One of Neal's company's specialties was building water projects — like the Esther Island Fish Hatchery in Prince William Sound, the largest salmon hatchery in the world. Neal was looking for another business to support his kids as they got themselves through college. So salmon fishing it was.
A family business
Fishing site licenses, "limited entry permits," in Alaska are limited to a certain number, and are worth big bucks, Neal said. "You basically have to know someone who will sell you one and they're very expensive. We bought some sites but at the time, we didn't really know anything about commercial fishing," Neal said, "It was mostly just on-the-job training." Now fishing is the only family business and the Neal family works during the season at the fishing camp, along with some other hired help, to make a crew of six or seven.
Neal said "We work as long as there are salmon to catch — sometimes we'll work for two weeks straight on about two hours of sleep a day." As they are caught, the fish are loaded into big slush ice-filled containers and hauled up to the processing plant by four-wheelers. All day (and night), all season long (June 1 to mid-August). The Popsie crew catches about 100,000 pounds of sockeye, coho and keta (which is used to make the company's smoked salmon) salmon in a season.
An eye on quality
Woltz, the Iowa distributor, is happy to be a part of Popsie's growth into Iowa (its biggest market is Portland, Ore.) — and of the wild salmon industry's resurgence. "Farmed salmon (also known as Atlantic salmon) has a lot of environmental issues that go along with it, but that's what people and lot of chefs are familiar with. Atlantic salmon really damaged the wild salmon industry — almost killed it — but it's coming back. The reception here, especially through the Iowa Food Cooperative, has been overwhelming. People are more and more concerned about where their food comes from."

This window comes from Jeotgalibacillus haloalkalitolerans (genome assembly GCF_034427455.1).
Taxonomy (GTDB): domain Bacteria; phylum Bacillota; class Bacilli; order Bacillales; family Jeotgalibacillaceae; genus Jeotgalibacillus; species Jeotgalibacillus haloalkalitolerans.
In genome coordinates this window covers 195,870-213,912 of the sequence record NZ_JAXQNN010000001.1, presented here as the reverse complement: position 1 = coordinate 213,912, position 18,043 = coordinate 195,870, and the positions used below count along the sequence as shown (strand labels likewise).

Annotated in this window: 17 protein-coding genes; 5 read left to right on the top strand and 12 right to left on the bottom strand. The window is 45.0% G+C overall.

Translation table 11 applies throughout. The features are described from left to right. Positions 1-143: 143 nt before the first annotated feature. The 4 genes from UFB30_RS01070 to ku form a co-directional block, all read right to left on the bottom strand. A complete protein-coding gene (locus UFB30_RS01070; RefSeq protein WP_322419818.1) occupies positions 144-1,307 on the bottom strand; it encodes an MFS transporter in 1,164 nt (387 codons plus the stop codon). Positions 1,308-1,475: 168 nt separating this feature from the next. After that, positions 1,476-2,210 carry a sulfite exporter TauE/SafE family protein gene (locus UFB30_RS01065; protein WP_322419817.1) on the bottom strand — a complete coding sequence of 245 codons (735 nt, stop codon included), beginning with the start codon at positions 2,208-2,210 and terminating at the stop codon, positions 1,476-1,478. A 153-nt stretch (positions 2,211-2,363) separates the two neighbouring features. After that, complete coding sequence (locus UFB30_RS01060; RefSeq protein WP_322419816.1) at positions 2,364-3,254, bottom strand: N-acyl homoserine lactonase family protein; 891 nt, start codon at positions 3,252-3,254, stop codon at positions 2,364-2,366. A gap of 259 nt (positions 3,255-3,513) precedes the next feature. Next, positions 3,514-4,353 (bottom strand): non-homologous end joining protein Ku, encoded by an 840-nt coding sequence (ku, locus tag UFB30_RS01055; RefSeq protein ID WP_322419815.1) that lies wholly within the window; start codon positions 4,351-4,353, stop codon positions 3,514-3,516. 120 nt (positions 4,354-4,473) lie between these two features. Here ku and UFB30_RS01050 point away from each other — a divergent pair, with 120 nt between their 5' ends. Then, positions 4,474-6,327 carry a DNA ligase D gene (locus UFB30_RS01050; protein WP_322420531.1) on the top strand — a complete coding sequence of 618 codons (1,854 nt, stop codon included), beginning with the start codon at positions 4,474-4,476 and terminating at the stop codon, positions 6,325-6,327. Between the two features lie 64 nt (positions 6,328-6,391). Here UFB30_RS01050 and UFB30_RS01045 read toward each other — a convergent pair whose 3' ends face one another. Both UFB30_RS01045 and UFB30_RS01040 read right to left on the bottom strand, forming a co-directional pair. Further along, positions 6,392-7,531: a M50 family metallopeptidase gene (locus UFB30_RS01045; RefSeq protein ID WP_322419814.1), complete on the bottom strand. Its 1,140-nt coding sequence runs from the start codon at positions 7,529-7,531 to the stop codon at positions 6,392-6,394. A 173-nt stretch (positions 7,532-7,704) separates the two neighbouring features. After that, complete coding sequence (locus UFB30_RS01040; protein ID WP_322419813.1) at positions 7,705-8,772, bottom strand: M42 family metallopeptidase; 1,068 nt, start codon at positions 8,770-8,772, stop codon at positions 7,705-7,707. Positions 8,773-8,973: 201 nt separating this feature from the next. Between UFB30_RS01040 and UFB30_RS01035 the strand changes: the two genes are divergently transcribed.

"Almost all of our salmon is graded No. 1 — best quality," Neal said. The fish are bled immediately after being picked from the net and never picked up by the tail (this causes bruising along the spine); they are protected from sunburn and drying out by wet burlap; the slush ice they travel in immediately lowers their body temperature and slows any degradation.
According to Neal, the quality difference between his fish and other "fresh" salmon is not just in the way it's caught and handled, but, maybe counterintuitively, because it's always frozen. "Flash-frozen salmon is much fresher than salmon that's never been frozen," Neal said. "If you're eating 'fresh' salmon in Iowa, it could be five or six days old. It's at least three or four. And fish deteriorates very quickly.
"We're very proud of this product."
You can buy Popsie Fish Company products locally from Gateway Market, Campbell's Nutrition Center, the Iowa Food Cooperative (www.iowafood.coop) and Wallace Farms (www.wallacefarms.com). It is also available at Wheatsfield Cooperative in Ames. Restaurants that carry Popsie salmon are Christopher's, Des Moines Embassy Club and HoQ.